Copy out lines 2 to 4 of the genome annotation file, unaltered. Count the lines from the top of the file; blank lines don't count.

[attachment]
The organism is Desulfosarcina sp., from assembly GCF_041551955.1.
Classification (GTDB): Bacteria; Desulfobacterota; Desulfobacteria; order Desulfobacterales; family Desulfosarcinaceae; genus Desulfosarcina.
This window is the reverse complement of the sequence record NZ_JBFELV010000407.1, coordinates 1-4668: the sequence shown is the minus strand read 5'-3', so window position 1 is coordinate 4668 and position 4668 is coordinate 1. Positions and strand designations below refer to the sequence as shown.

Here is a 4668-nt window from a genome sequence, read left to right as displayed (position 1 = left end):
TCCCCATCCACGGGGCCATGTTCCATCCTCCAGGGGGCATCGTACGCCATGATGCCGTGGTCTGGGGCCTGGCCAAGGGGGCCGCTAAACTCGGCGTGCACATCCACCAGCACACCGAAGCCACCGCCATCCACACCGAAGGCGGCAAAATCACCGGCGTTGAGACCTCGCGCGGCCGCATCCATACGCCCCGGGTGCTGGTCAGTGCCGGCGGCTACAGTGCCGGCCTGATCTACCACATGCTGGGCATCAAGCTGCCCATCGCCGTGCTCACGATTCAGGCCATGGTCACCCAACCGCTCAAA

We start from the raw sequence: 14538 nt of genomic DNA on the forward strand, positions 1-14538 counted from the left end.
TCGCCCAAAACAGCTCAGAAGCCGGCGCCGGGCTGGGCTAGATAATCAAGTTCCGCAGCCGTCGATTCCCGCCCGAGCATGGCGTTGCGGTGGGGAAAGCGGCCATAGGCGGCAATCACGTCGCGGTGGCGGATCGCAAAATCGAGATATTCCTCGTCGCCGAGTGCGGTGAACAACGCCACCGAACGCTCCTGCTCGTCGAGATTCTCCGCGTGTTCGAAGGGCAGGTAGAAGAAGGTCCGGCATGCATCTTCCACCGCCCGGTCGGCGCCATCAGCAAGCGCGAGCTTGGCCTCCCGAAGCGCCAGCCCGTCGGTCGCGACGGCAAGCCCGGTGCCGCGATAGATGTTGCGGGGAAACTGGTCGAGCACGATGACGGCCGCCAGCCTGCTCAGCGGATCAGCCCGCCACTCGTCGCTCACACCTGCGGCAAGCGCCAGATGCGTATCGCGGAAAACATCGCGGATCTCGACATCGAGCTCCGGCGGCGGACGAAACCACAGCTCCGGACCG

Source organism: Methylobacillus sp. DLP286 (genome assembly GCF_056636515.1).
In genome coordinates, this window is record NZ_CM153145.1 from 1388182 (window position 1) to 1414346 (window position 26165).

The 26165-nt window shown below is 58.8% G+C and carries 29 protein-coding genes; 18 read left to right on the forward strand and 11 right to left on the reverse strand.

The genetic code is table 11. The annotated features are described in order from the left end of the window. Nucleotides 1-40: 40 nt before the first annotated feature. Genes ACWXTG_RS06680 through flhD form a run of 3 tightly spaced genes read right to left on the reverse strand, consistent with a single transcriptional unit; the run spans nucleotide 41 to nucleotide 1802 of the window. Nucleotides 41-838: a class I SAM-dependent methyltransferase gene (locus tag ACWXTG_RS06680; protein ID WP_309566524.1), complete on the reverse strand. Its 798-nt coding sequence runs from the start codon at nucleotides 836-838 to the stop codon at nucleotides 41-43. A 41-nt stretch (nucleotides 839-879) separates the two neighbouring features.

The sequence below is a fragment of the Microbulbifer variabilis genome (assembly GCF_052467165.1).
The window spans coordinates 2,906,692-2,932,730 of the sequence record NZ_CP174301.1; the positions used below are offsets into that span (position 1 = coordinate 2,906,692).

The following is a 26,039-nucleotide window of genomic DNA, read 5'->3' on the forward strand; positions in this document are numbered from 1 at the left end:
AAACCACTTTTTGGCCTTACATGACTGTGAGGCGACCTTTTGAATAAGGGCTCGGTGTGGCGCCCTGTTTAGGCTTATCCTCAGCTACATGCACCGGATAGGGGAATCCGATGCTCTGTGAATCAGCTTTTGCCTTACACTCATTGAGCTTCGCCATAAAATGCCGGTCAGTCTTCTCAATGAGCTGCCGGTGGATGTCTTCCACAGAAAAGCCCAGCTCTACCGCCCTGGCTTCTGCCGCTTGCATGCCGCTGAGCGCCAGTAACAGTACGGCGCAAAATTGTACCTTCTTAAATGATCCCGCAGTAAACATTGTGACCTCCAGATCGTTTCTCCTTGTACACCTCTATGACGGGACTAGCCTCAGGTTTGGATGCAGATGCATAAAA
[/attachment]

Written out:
Classification (GTDB): Bacteria; Desulfobacterota; Desulfobacteria; order Desulfobacterales; family Desulfosarcinaceae; genus Desulfosarcina.
This window is the reverse complement of the sequence record NZ_JBFELV010000407.1, coordinates 1-4668: the sequence shown is the minus strand read 5'-3', so window position 1 is coordinate 4668 and position 4668 is coordinate 1. Positions and strand designations below refer to the sequence as shown.

Here is a 4668-nt window from a genome sequence, read left to right as displayed (position 1 = left end):